LGBT activists are the unsung heroes on the frontlines of China’s fight against COVID-19 - Part 2

We are a part of the community and the community is a part of us (read part 1 here)

We don’t live in a silo, we are a part of the larger community and nation. Our lives are intertwined, even though we are minorities,” said Stephanie from the bisexual group r&B based in Guangzhou.

As the severity of the coronavirus swept across the nation, Chinese citizens were simultaneously making the journey back to their hometowns to celebrate Chinese New Year with families and friends. Often deemed the largest human migration, three billion trips by road, air, and rail were made across the country to observe the start of the Year of the Rat on January 24, 2020.  

In light of the spreading virus, this migration posed huge risks. Worried and eager for news, people flooded social media on their mobile phones to absorb information before it got deleted by state censors. In the meantime, LGBT activists rallied together to protect not only the LGBT community, but the broader community everyone is part of. 

On the morning of January 25, LGBT activists from the Beijing LGBT Center, the Changsha marriage equality campaign, the r&B bisexual group, and the Guangzhou LGBTI Rights Advocacy China, among others, gathered in chat groups to discuss the unfolding crisis. They decided that in order to reduce the possibility of the coronavirus traveling to all parts of China, they had to stop the travel expected after the end of the public holiday on January 30. Addressing the need for more hands on deck, by 11 A.M., the group had called and gathered 100 activists through their networks. By 1 P.M., the group came up with a plan and organized themselves into five different task forces.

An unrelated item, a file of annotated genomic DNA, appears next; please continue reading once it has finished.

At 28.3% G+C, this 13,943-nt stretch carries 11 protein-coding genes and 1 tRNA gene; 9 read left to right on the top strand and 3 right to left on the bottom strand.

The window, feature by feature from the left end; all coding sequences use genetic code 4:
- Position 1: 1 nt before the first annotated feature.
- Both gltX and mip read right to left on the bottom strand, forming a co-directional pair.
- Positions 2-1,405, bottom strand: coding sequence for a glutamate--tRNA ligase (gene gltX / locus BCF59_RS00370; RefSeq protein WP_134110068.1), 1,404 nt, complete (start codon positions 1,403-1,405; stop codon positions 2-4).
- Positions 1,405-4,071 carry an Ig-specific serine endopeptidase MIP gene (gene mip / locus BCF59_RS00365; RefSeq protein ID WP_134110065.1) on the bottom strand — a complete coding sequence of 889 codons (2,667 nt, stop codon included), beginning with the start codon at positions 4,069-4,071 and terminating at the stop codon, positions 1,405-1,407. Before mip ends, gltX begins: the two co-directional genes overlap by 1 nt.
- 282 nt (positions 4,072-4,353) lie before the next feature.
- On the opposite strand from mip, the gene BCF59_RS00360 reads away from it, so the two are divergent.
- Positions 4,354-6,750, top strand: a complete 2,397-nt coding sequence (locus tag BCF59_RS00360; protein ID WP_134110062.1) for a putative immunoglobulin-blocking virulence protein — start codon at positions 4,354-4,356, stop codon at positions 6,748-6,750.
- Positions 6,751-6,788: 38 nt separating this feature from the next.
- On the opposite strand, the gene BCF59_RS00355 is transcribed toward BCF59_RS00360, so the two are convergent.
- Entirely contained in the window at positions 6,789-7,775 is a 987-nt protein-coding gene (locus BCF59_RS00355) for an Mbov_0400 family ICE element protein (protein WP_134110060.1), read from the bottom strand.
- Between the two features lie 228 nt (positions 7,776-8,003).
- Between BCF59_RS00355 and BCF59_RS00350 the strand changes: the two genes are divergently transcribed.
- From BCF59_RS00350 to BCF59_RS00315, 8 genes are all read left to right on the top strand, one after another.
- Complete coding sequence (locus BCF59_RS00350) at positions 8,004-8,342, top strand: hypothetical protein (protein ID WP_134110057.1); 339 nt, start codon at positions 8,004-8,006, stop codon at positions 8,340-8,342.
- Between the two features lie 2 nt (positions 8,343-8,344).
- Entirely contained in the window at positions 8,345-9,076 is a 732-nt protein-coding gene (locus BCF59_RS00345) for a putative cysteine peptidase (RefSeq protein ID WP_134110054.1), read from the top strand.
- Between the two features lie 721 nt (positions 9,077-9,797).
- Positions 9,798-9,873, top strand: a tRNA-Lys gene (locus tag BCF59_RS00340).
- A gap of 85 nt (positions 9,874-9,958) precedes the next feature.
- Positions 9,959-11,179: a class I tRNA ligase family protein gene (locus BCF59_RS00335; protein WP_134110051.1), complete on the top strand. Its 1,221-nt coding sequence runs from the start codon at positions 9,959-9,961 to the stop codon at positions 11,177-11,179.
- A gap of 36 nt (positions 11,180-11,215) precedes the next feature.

The plan was to start a 48-hour campaign through social media platforms such as Wechat, Weibo, and Douban, and mobilize 100,000 persons to lobby for the extension of the public holiday so that workers can delay their return to work. A how-to toolkit was designed and written for the campaign which consisted of two Wechat articles on why the delay is necessary and three campaign posters. Netizens on social media reacted quickly when the WeChat articles were released, garnering a readership of 500,000 collectively and directing readers to provide feedback on the coronavirus website provided by congress.

Xinying, one of the activists, said, “We knew that the only way to extend the holidays was to get [the] central government to issue an order. In Chinese society, this is the only and quickest way to get businesses and government officials to toe the line.”

At the crack of dawn on January 26, congress released a statement that public holidays would be extended until February 2. Elated that they were being heard, activists wondered if a three-day delay would solve the problem. Determined to keep pushing, they released a second round of articles advocating for a further extension of the public holidays. By this time, the entire country was rocked by images leaked from Wuhan on the condition of hospitals and the rising number of deaths. Sensing the urgency of the matter, more people started taking action by joining the campaign and writing to congress. On January 28, articles by the group were read two million times. The campaign generated a debate on worker rights and garnered traction for a mass movement, pushing the government to do more. By January 31, the central government said that the public holiday will again be extended until February 10, and that companies must comply.

“We have to do something as LGBT activists. We’ve gained a lot of experience navigating the system. We knew what to do and how to mobilize, and it was time to use it. After all, we are a part of the community and the community is a part of us. We have to work together and make sure that we all survive,” Stephanie said.